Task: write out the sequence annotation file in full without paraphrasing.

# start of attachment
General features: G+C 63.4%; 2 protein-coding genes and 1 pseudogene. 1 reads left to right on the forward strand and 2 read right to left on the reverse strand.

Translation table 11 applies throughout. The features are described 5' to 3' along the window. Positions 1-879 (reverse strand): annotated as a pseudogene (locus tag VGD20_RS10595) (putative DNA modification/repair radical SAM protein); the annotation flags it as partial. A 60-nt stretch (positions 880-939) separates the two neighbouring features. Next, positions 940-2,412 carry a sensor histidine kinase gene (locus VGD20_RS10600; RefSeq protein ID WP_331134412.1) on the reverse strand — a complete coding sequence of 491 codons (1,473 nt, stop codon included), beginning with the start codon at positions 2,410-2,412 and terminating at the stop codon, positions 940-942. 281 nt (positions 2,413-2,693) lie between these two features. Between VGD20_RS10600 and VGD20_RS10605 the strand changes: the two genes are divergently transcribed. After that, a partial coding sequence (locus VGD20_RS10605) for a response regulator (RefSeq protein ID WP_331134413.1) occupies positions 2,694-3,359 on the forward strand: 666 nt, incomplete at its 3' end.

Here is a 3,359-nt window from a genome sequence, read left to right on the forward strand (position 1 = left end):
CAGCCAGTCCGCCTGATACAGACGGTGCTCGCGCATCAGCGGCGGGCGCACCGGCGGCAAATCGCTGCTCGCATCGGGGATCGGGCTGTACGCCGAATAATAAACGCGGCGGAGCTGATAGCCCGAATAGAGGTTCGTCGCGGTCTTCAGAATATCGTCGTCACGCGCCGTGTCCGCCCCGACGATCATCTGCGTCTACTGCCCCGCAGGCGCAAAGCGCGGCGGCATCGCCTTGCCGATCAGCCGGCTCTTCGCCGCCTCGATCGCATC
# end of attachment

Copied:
General features: G+C 63.4%; 2 protein-coding genes and 1 pseudogene. 1 reads left to right on the forward strand and 2 read right to left on the reverse strand.

Translation table 11 applies throughout. The features are described 5' to 3' along the window. Positions 1-879 (reverse strand): annotated as a pseudogene (locus tag VGD20_RS10595) (putative DNA modification/repair radical SAM protein); the annotation flags it as partial. A 60-nt stretch (positions 880-939) separates the two neighbouring features. Next, positions 940-2,412 carry a sensor histidine kinase gene (locus VGD20_RS10600; RefSeq protein ID WP_331134412.1) on the reverse strand — a complete coding sequence of 491 codons (1,473 nt, stop codon included), beginning with the start codon at positions 2,410-2,412 and terminating at the stop codon, positions 940-942. 281 nt (positions 2,413-2,693) lie between these two features. Between VGD20_RS10600 and VGD20_RS10605 the strand changes: the two genes are divergently transcribed. After that, a partial coding sequence (locus VGD20_RS10605) for a response regulator (RefSeq protein ID WP_331134413.1) occupies positions 2,694-3,359 on the forward strand: 666 nt, incomplete at its 3' end.

Here is a 3,359-nt window from a genome sequence, read left to right on the forward strand (position 1 = left end):
CAGCCAGTCCGCCTGATACAGACGGTGCTCGCGCATCAGCGGCGGGCGCACCGGCGGCAAATCGCTGCTCGCATCGGGGATCGGGCTGTACGCCGAATAATAAACGCGGCGGAGCTGATAGCCCGAATAGAGGTTCGTCGCGGTCTTCAGAATATCGTCGTCACGCGCCGTGTCCGCCCCGACGATCATCTGCGTCTACTGCCCCGCAGGCGCAAAGCGCGGCGGCATCGCCTTGCCGATCAGCCGGCTCTTCGCCGCCTCGATCGCATC